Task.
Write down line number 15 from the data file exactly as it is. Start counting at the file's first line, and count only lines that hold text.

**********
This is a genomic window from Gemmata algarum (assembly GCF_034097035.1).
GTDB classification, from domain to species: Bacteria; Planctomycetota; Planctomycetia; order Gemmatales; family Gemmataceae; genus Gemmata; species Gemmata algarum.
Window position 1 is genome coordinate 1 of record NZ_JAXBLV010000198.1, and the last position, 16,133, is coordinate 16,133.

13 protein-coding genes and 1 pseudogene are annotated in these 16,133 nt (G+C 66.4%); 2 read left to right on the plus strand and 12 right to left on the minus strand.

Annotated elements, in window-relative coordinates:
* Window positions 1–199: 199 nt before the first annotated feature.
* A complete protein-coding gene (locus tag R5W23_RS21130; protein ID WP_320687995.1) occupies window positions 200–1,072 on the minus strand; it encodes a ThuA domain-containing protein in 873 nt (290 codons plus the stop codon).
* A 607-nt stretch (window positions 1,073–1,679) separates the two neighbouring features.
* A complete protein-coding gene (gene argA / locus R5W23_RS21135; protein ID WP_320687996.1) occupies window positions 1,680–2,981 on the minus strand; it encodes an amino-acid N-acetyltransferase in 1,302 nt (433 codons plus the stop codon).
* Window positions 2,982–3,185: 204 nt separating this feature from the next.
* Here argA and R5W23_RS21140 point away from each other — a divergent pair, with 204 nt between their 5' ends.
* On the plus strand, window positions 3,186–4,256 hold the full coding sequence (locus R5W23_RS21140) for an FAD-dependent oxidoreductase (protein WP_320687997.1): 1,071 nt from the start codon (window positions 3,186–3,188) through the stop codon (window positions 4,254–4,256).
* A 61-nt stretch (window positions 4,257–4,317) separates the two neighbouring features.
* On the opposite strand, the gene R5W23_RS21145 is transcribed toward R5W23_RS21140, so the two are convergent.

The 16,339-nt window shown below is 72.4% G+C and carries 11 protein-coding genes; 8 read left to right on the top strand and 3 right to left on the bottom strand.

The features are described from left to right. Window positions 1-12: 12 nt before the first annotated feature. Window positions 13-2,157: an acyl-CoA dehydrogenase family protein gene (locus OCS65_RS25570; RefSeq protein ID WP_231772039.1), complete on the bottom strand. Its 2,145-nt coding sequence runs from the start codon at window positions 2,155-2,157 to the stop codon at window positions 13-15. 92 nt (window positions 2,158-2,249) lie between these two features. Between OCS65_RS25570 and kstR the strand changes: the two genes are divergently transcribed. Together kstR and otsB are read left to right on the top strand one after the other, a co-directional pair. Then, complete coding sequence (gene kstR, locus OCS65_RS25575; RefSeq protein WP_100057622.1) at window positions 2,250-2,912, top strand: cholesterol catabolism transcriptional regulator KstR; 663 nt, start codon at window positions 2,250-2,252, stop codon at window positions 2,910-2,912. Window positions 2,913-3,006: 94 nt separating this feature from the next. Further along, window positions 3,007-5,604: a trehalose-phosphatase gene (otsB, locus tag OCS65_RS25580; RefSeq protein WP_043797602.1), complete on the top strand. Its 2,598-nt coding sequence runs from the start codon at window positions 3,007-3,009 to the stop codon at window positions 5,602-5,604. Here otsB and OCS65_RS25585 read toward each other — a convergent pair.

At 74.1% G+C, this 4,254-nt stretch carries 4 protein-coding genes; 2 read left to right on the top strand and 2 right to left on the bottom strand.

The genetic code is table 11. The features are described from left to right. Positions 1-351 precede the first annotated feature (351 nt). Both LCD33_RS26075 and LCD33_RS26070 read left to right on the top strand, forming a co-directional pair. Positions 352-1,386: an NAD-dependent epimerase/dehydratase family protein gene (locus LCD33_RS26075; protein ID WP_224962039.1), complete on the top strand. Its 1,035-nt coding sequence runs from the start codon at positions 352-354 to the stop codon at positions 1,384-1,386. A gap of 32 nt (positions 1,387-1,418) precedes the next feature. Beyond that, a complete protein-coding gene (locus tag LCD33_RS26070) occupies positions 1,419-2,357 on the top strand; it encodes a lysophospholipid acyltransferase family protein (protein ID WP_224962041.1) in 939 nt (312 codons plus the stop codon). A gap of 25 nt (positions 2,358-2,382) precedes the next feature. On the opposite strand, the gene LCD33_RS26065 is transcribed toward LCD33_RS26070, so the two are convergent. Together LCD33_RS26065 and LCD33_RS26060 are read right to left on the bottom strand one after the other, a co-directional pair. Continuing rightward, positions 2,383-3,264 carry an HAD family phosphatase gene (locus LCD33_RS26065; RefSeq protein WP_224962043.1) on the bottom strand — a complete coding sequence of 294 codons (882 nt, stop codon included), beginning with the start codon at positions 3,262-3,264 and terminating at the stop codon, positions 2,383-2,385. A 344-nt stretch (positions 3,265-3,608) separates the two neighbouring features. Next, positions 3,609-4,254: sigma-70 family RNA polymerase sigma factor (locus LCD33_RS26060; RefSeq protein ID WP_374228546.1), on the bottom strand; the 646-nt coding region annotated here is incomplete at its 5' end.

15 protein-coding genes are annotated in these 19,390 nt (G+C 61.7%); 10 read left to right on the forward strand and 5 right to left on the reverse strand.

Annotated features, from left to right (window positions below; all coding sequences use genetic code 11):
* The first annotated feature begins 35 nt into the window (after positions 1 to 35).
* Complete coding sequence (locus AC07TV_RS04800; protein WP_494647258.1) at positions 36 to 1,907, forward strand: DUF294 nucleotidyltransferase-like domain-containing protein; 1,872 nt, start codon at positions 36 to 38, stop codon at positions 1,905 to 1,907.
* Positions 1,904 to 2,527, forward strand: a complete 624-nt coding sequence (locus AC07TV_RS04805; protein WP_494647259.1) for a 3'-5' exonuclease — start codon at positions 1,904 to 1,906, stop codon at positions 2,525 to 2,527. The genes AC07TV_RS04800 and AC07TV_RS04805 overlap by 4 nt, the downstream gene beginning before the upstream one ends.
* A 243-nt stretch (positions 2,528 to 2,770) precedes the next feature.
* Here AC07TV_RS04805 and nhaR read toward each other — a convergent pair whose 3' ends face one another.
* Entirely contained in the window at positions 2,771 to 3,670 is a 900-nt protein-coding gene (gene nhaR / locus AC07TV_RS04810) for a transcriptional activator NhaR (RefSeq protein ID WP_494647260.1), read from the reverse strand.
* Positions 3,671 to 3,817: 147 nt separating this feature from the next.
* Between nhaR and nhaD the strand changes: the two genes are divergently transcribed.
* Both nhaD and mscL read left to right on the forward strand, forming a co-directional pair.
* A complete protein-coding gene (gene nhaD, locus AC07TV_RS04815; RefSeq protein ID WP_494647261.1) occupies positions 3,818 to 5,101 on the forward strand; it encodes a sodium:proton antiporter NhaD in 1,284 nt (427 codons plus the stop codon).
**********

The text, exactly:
The 16,339-nt window shown below is 72.4% G+C and carries 11 protein-coding genes; 8 read left to right on the top strand and 3 right to left on the bottom strand.